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Report No. 69

11.85. Position in England.-

In England, unless there is some common object or conspiracy England. between them, there is no privity between co-defendants1, nor between prisoners jointly indicted2. And, the confession of a co-accused is not admissible against the other accused.

1. Daniels v. Potter, (1830) 4 C&P 262.

2. K. v. Gunewardene, (1951) 2 KB 600 (610): (1951) 2 All ER 290 overruled on another point in Toohey, 1965 AC 595.

11.86. Position in the U.S.A.-

The question has been discussed in the U.S.A.. Where two or more of the co-criminals are tried jointly as co-defendants, and the statement of one of them is offered against the maker, even though its contents implicate others than the maker, is it admissible? The question was discussed in Delhi Paoli case1, where the Supreme Court held that there was no objection to this, as long as the jury was given a precautionary instruction to consider the confession as evidence only against the defendant who made it.

1. Delhi Paoli v. United States, (1957) 352 US 232.

11.87. However, in 1968, the Supreme Court took a different view in Bruton v. United States, (1968) 391 US 123, even on this narrow use. The basic constitutional doctrine invoked in this case was the right to confrontation. The court held that if the precautionary instructions referred to in the earlier judgment Delhi Paoli case are ignored by the jury, the result is that evidence against the second defendant is offered in the form of the first defendant's confession, and this is so even though, because of the privilege against self-incrimination, the second could be expected to abide by the precautionary instructions, the receipt of one defendant's confession would impair the right of confrontation and ,Toss-examination on the part of others who are implicated in that confession. This was the basis of the later decision.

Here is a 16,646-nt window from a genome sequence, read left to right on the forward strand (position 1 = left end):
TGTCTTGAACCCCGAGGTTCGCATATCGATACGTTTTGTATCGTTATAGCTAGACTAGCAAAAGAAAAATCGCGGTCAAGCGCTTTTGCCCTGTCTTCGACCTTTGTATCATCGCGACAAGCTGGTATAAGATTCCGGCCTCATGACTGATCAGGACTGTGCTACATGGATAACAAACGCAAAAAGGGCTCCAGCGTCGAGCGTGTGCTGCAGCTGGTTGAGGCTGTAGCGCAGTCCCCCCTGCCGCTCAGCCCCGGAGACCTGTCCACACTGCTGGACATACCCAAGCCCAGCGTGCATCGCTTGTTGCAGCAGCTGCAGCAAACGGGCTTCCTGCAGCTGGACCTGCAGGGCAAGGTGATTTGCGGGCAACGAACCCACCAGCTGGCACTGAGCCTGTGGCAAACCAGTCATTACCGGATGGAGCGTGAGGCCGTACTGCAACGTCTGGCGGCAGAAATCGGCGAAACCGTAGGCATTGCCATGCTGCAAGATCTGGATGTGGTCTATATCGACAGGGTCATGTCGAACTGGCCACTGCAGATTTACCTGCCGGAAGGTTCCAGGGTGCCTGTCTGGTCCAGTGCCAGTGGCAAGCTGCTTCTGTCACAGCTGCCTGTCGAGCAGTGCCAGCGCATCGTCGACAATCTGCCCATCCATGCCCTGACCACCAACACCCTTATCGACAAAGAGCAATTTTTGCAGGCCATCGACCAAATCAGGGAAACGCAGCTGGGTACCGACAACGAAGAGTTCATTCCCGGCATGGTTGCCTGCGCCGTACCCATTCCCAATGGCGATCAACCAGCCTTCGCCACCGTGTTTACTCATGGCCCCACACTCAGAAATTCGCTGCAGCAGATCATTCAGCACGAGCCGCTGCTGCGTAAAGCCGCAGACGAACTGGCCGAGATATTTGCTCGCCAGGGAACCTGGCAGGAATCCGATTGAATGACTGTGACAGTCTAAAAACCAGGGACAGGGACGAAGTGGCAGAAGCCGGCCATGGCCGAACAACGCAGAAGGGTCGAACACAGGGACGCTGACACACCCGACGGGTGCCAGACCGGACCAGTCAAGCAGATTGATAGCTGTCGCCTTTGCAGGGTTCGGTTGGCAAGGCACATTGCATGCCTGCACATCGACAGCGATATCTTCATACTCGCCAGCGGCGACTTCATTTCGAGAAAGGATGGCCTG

11.88. As was pointed out in Barber v. Page, 390 US 721: 20 Lawyers' Edn. 2nd 758, one of the important objects of till right of confrontation was to guarantee that the fact finder had an adequat opportunity to assess the credibility of witnesses.

11.89. Recommendation to repeal the section.-

Having taken into account all aspects of the matter, we have come Recommendation to the conclusion that section 30 should be repealed. Soundness of the principle onion. to repeal the sect. which it is based is debatable. The supposed substitute for oath is self-implication. Assuming that self-implication is an acceptable substitute for oath, it is, in our view, no substitute for effective cross-examination. And, as we have dis-cussed above, the co-accused can hardly rebut the incrimination against him effectively. This position is a potential source of great injustice in many cases, and practically amounts to a violation of the principle that no man ought to be condemned unheard.